|LD.SO(1)||General Commands Manual||LD.SO(1)|
ld.so — run-time
ld.so is a self-contained, position
independent program image providing run-time support for loading and
link-editing shared objects into a process's address space. It uses the data
structures (see elf(5)) contained within
dynamically linked programs to determine which shared libraries are needed
and loads them at a convenient virtual address using the
mmap(2) system call.
After all shared libraries have been successfully loaded,
ld.so proceeds to resolve external references from
both the main program and all objects loaded. A mechanism is provided for
initialization routines to be called, on a per-object basis, giving a shared
object an opportunity to perform any extra set-up, before execution of the
program proper begins.
ld.so is itself a shared object that is
initially loaded by the kernel.
To quickly locate the required shared objects in the filesystem,
ld.so may use a “hints” file, prepared
by the ldconfig(8) utility, in which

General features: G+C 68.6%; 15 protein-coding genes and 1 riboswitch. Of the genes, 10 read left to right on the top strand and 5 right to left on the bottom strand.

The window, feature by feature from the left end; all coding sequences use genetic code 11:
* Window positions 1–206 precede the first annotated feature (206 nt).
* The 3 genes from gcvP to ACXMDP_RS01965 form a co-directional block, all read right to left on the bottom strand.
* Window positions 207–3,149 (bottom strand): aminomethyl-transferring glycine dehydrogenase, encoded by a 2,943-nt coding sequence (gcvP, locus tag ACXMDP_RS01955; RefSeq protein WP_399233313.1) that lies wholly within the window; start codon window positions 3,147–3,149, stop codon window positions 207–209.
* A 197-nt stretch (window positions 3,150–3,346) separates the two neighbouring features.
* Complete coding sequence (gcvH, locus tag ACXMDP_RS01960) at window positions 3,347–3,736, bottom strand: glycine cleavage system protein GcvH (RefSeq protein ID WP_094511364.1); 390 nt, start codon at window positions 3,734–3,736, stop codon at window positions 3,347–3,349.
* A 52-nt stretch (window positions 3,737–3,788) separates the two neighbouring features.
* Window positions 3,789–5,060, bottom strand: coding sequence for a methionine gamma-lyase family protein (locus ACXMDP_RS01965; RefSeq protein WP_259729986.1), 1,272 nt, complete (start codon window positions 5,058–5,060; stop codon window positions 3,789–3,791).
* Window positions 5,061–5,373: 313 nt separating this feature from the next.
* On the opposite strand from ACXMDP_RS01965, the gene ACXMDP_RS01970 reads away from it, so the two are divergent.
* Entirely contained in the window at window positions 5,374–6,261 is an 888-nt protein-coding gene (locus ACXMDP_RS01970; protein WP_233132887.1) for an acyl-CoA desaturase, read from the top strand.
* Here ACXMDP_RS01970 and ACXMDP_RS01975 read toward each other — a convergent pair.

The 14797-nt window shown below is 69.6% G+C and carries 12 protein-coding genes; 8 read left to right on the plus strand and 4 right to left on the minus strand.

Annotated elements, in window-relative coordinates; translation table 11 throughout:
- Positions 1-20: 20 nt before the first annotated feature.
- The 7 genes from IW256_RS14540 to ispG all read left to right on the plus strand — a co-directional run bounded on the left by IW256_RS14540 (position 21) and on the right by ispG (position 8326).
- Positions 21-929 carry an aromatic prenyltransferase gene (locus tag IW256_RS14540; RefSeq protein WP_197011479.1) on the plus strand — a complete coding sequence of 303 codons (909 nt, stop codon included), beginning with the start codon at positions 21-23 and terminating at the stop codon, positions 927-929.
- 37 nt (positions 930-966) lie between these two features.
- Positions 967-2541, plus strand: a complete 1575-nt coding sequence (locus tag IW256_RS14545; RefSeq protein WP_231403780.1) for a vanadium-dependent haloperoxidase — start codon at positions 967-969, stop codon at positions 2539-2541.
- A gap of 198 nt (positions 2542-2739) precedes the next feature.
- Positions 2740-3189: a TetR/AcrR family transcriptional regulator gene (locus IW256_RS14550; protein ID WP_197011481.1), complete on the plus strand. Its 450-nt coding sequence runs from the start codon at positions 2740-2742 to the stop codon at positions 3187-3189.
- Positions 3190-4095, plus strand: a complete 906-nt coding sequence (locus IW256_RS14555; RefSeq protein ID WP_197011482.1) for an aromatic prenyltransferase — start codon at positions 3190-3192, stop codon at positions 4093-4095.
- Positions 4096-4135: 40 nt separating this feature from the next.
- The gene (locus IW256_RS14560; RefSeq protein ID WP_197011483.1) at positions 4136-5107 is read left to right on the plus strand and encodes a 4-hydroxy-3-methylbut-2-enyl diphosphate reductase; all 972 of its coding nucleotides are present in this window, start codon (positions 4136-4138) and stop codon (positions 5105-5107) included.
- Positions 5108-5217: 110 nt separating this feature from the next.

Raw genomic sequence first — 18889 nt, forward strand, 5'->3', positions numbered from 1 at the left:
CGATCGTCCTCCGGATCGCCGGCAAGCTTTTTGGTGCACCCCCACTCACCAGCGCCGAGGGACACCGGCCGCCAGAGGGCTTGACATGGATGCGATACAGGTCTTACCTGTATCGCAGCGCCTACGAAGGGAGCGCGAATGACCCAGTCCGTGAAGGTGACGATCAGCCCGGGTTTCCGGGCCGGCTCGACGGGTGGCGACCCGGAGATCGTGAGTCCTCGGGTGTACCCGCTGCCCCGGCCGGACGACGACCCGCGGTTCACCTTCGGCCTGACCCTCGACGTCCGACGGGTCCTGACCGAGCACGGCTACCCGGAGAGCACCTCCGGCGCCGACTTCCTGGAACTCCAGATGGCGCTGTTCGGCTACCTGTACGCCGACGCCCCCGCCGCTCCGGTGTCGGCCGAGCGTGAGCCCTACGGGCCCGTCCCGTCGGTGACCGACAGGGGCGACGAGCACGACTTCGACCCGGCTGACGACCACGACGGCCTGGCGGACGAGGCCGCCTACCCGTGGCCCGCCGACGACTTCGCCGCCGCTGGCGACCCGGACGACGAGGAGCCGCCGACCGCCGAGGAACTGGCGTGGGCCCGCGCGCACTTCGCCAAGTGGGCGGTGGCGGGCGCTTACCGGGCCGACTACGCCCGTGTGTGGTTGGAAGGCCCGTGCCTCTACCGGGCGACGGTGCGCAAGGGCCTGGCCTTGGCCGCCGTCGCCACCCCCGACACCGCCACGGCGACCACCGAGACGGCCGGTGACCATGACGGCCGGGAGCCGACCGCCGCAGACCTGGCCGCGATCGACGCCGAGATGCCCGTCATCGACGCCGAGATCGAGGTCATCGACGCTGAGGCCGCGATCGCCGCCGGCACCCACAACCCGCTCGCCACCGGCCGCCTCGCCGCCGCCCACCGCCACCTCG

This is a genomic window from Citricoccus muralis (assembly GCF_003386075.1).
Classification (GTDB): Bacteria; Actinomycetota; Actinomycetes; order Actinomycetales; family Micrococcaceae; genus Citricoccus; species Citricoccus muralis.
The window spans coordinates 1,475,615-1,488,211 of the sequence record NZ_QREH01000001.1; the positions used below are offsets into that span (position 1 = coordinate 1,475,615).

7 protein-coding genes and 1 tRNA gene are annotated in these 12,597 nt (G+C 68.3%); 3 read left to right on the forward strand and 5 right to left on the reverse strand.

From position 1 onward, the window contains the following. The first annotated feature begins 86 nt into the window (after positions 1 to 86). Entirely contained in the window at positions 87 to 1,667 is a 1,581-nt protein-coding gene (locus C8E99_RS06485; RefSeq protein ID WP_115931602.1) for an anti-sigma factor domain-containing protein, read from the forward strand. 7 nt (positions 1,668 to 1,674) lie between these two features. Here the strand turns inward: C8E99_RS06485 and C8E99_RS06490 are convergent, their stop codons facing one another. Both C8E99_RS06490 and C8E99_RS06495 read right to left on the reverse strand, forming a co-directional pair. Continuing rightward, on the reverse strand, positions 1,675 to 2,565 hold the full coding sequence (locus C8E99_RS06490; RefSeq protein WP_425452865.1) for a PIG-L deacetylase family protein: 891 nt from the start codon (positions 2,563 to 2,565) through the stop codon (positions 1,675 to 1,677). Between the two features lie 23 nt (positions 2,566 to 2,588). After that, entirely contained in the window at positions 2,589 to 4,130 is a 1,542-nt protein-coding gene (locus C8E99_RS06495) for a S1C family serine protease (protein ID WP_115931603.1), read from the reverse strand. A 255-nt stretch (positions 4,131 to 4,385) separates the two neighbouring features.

the full path specification of the shared objects can be looked up by
hashing on the 3-tuple ⟨library-name, major-version-number,
ld.so recognises a number of environment
variables that can be used to modify its behaviour as follows:
ld.soto exit after loading the shared objects and printing a summary which includes the absolute pathnames of all objects, to standard output.
-foption and allows ldd(1) to be operated as a filter more conveniently.
LD_TRACE_LOADED_OBJECTS_FMT1is used for tracing shared libraries;
LD_TRACE_LOADED_OBJECTS_FMT2for dynamically loaded objects, the dynamic linker, and the main executable. The following conversions can be used:
ld.so's library search rules.
Additionally, \n and \t are recognised and have their usual meaning.
The shared library model employed first appeared in SunOS 4.0.
|February 14, 2019||OpenBSD-current|